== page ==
President Tsai Ing-wen (蔡英文) yesterday urged the military to stride forward at a steady pace amid public criticism over recent controversial incidents implicating military officers, pledging to not shirk her responsibility as commander-in-chief of the nation’s armed forces and to push for drastic reforms.
“Over the past few days, some incidents occurred within the armed forces. I believe all of you are worried and, in the face of criticism from all sectors of society, upset or even feel dispirited just like me,” Tsai said in a speech during a joint graduation ceremony of the Military Academy, Naval Academy, Air Force Academy, National Defense University and National Defense Medical Center in Kaohsiung yesterday morning.
Calling on the military to have the courage to face its mistakes and challenges, Tsai said the greater the frustration soldiers encounter, the larger steps they should take in their march forward.
Tsai said she would not sugarcoat recent controversies involving the military and tell them that everything about the nation’s armed forces is positive.
“Saying so while standing right here would make me an irresponsible commander-in-chief. I will not evade problems, nor will I shirk my responsibility. Our armed forces require reforms and they should be bold and drastic reforms,” Tsai said.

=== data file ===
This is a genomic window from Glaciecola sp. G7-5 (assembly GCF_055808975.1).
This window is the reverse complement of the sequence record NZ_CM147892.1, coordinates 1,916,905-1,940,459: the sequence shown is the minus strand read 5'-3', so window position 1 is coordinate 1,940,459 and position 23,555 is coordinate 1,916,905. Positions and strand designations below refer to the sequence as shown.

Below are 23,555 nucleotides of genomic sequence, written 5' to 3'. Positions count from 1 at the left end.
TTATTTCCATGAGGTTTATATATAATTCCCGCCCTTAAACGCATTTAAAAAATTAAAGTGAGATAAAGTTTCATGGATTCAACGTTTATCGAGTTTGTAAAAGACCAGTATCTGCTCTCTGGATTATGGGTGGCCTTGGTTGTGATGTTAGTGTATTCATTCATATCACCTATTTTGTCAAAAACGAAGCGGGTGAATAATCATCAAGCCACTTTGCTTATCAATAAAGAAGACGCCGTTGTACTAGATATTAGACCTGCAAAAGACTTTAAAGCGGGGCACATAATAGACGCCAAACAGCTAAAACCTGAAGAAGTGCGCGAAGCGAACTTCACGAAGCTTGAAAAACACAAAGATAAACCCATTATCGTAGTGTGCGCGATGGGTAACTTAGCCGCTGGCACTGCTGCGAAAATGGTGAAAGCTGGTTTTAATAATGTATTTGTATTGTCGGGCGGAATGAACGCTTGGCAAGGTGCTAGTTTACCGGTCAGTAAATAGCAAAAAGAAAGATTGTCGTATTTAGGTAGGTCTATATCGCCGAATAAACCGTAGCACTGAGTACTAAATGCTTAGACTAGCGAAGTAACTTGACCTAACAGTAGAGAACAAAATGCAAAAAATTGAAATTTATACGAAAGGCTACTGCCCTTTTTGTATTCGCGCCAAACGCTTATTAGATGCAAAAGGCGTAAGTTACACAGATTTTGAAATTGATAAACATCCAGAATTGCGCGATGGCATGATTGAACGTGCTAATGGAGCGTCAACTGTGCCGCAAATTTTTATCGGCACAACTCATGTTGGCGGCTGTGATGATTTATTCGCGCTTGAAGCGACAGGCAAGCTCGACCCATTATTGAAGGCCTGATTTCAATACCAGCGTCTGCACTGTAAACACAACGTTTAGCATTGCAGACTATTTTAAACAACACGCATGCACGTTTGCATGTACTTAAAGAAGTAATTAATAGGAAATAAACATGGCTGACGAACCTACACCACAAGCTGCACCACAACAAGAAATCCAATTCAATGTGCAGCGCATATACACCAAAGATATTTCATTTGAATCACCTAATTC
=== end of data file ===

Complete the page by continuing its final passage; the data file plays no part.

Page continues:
Tsai’s speech came on the heels of the navy’s accidental launching of a locally developed Hsiung Feng III missile from a 500-tonne Chinchiang-class corvette at Zuoying Military Harbor in Kaohsiung during a drill on Friday last week.
The missile struck a Taiwanese fishing boat, the Hsiang Li Sheng (翔利昇), operating in waters southeast of Penghu County in the Taiwan Strait, killing its captain, Huang Wen-chung (黃文忠), and injuring three crew members.
The missile blunder further fueled a public outcry directed at the military, which had faced an outpouring of criticism over the killing of a dog by marines at a military base late last month.
The president said the key problems facing the nation’s armed forces include military officers’ lack of strategic guidance, defense resources, the size of the army, arms and the gap between national defense construction and economic development.
“We will also reform the military’s system and culture. The superficial formality, waste of manpower and insufficiency are all focuses of our reform,” Tsai said, vowing to make military officers gradually see changes in the armed forces’ system.
Later yesterday, Tsai paid her respects to Huang’s family in Kaohsiung, accompanied by National Security Council Secretary-General Joseph Wu (吳釗燮), Kaohsiung Mayor Chen Chu (陳菊) and Kaohsiung City Council Speaker Kang Yu-cheng (康裕成) of the Democratic Progressive Party.
Presidential Office spokesman Alex Huang (黃重諺) said Tsai, in her capacity as commander-in-chief, extended her sincerest apologies to Huang Wen-chung’s wife and other family members, and vowed to ascertain the truth about the incident as soon as possible.
Alex Huang said Tsai told the victim’s family that she has instructed the Ministry of National Defense and the Ministry of Justice to form an ad hoc group to investigate the incident.
As Huang Wen-chung was his household’s main source of income, Tsai also asked Chen and the defense ministry to help the victim’s family apply for state compensation, Alex Huang said.
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